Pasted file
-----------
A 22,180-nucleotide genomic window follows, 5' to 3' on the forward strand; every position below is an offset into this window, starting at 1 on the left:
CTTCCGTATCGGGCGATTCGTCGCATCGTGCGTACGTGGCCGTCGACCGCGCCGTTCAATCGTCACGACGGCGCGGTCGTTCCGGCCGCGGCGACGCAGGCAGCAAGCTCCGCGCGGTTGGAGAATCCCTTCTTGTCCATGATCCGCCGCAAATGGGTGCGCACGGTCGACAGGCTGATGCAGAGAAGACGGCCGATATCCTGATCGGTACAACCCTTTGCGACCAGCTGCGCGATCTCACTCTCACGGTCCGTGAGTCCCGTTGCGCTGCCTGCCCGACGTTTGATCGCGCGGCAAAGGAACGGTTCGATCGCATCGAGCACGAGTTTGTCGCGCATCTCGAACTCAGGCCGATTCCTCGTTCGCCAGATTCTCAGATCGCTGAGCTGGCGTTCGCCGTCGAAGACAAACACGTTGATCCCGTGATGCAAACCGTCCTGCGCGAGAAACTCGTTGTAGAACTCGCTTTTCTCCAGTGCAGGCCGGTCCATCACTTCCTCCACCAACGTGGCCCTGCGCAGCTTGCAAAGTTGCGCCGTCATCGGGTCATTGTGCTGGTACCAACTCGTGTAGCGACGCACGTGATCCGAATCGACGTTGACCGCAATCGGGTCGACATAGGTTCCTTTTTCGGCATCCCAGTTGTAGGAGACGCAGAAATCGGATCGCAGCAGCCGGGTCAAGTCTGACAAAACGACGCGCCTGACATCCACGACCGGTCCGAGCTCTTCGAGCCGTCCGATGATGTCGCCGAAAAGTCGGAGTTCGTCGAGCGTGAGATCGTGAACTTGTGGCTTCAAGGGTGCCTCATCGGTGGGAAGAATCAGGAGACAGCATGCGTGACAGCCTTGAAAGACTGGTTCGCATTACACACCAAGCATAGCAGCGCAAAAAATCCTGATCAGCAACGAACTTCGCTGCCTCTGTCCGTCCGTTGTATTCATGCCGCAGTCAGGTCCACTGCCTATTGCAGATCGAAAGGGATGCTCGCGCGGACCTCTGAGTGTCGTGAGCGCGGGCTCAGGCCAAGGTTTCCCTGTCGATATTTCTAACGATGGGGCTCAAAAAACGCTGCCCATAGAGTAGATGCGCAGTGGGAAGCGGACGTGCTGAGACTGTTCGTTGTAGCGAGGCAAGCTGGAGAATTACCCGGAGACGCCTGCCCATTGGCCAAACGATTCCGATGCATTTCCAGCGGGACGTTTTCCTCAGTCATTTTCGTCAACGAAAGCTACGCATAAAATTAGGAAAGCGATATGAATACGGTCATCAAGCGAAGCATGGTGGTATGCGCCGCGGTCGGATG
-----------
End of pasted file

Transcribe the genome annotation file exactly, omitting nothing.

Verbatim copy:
A 22,180-nucleotide genomic window follows, 5' to 3' on the forward strand; every position below is an offset into this window, starting at 1 on the left:
CTTCCGTATCGGGCGATTCGTCGCATCGTGCGTACGTGGCCGTCGACCGCGCCGTTCAATCGTCACGACGGCGCGGTCGTTCCGGCCGCGGCGACGCAGGCAGCAAGCTCCGCGCGGTTGGAGAATCCCTTCTTGTCCATGATCCGCCGCAAATGGGTGCGCACGGTCGACAGGCTGATGCAGAGAAGACGGCCGATATCCTGATCGGTACAACCCTTTGCGACCAGCTGCGCGATCTCACTCTCACGGTCCGTGAGTCCCGTTGCGCTGCCTGCCCGACGTTTGATCGCGCGGCAAAGGAACGGTTCGATCGCATCGAGCACGAGTTTGTCGCGCATCTCGAACTCAGGCCGATTCCTCGTTCGCCAGATTCTCAGATCGCTGAGCTGGCGTTCGCCGTCGAAGACAAACACGTTGATCCCGTGATGCAAACCGTCCTGCGCGAGAAACTCGTTGTAGAACTCGCTTTTCTCCAGTGCAGGCCGGTCCATCACTTCCTCCACCAACGTGGCCCTGCGCAGCTTGCAAAGTTGCGCCGTCATCGGGTCATTGTGCTGGTACCAACTCGTGTAGCGACGCACGTGATCCGAATCGACGTTGACCGCAATCGGGTCGACATAGGTTCCTTTTTCGGCATCCCAGTTGTAGGAGACGCAGAAATCGGATCGCAGCAGCCGGGTCAAGTCTGACAAAACGACGCGCCTGACATCCACGACCGGTCCGAGCTCTTCGAGCCGTCCGATGATGTCGCCGAAAAGTCGGAGTTCGTCGAGCGTGAGATCGTGAACTTGTGGCTTCAAGGGTGCCTCATCGGTGGGAAGAATCAGGAGACAGCATGCGTGACAGCCTTGAAAGACTGGTTCGCATTACACACCAAGCATAGCAGCGCAAAAAATCCTGATCAGCAACGAACTTCGCTGCCTCTGTCCGTCCGTTGTATTCATGCCGCAGTCAGGTCCACTGCCTATTGCAGATCGAAAGGGATGCTCGCGCGGACCTCTGAGTGTCGTGAGCGCGGGCTCAGGCCAAGGTTTCCCTGTCGATATTTCTAACGATGGGGCTCAAAAAACGCTGCCCATAGAGTAGATGCGCAGTGGGAAGCGGACGTGCTGAGACTGTTCGTTGTAGCGAGGCAAGCTGGAGAATTACCCGGAGACGCCTGCCCATTGGCCAAACGATTCCGATGCATTTCCAGCGGGACGTTTTCCTCAGTCATTTTCGTCAACGAAAGCTACGCATAAAATTAGGAAAGCGATATGAATACGGTCATCAAGCGAAGCATGGTGGTATGCGCCGCGGTCGGATG